Fake vaccine vendors prowl dark web for gullible victims

Fake Vaccine

The original article “Fake vaccine vendors prowl dark web for gullible victims” was published by TheStar at https://www.thestar.com.my/news/nation/2020/12/23/fake-vaccine-vendors-prowl-dark-web-for-gullible-victims

PETALING JAYA: Covid-19 vaccines being peddled online is just another scam, claims a cybersecurity expert.

“This happens especially in dark web forums and chat rooms where people are sharing links to websites to ‘buy these vaccines’, ” said Cybersecurity firm LGMS founder Fong Choong Fook.

They would trick users into “registering for interest” to acquire their personal info which can then be used to scam them, he said.

“While there is technically no danger in browsing the dark web, users could end up becoming victims to fraud, ” said Vitaly Kamluk, Kaspersky director of global research and analysis team for Asia Pacific.“Operating on the dark web guarantees people a level of anonymity so they could be scammers offering fake goods.

“If you have received an item that didn’t work as promised, chances are you are not going to be able to file a complaint to get your money back, ” Kamluk said.

“There needs to be more awareness about the Covid-19 vaccine, especially among users on social media, ” said Universiti Sains Islam Malaysia (USIM) cybersecurity and system research unit coordinator Dr Madihah Mohd Saudi.

“People should be made aware that the Covid-19 vaccine has to be approved, endorsed and administered by the Health Ministry.

“They are exploiting people’s lack of awareness by making them believe the vaccine can be easily transported via courier and people will have no issues injecting it themselves, ” she said.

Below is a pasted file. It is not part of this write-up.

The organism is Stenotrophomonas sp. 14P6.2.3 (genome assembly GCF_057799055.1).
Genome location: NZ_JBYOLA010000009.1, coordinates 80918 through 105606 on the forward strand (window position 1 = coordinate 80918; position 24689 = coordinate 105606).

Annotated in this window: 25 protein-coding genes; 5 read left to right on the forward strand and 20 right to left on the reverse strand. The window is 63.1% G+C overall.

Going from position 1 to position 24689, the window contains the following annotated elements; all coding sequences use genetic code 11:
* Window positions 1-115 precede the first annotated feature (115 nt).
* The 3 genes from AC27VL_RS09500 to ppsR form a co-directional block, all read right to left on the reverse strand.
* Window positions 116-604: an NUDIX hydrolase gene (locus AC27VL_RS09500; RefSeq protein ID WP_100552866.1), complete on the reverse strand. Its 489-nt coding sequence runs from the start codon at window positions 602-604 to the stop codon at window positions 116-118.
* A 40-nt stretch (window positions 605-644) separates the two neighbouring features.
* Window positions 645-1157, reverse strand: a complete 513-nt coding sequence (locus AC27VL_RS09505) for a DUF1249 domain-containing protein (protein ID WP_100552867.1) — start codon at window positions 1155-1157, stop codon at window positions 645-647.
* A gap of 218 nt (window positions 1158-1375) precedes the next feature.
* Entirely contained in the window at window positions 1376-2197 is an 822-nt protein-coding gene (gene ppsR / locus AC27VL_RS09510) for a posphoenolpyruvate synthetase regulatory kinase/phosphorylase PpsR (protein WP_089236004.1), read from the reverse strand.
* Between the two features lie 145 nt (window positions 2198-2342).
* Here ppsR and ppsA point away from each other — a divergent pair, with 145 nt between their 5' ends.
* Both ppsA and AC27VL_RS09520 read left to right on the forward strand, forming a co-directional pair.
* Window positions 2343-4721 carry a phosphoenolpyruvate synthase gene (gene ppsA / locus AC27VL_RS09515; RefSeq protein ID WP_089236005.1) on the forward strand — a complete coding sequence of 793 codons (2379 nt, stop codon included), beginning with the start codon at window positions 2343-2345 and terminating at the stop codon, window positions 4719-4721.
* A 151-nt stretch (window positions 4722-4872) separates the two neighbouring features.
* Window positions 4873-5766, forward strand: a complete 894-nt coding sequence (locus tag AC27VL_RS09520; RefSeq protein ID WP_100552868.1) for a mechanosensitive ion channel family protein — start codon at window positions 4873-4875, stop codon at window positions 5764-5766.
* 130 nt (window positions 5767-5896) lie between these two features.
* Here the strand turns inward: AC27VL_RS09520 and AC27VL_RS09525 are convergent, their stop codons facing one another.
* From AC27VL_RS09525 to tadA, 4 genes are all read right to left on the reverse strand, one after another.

“Sadly, some people may be using their own fear or personal emotion to rationalise the decision to purchase vaccines on their own.”

She hoped more Malaysians will help others avoid purchasing vaccines online by flagging dubious sellers on social media or reporting them to the Malaysian Communications and Multimedia Commission (MCMC).

Kamluk urged the public to be patient and wait for the Covid-19 vaccine to be available through proper channels.

“Sometimes having the urge to be vaccinated first is due to concerns about their own mortality, ” he said, and also because a small fraction of people may distrust vaccines being acquired by the government and are seeking their own solutions.

“Earlier this year, scammers even offered a virtual Covid-19 cure on websites, saying it could protect computers from the virus, as some were not aware that it is not a computer virus, ” he said, adding that a lack of awareness makes people more susceptible to scams.

Companies involved in Covid-19 vaccine operation should also be on alert and strengthen their cybersecurity measures, he said.

“We expect cyber attackers to launch ransomware or denial of service attacks to make some systems inaccessible to disrupt the operation of companies offering services like logistics, ” he said.

However, Dhillon Kannabhiran, Hack In The Box CEO, said even if fake vaccines were available on the dark web, it won’t be easy for most people to acquire them.

“First of all, most transactions there are done via cryptocurrency such as bitcoin.

“Those who are not well-versed on this may be spooked the moment they hear the local exchange rate for one bitcoin is equivalent to almost RM90,000, ” he said.

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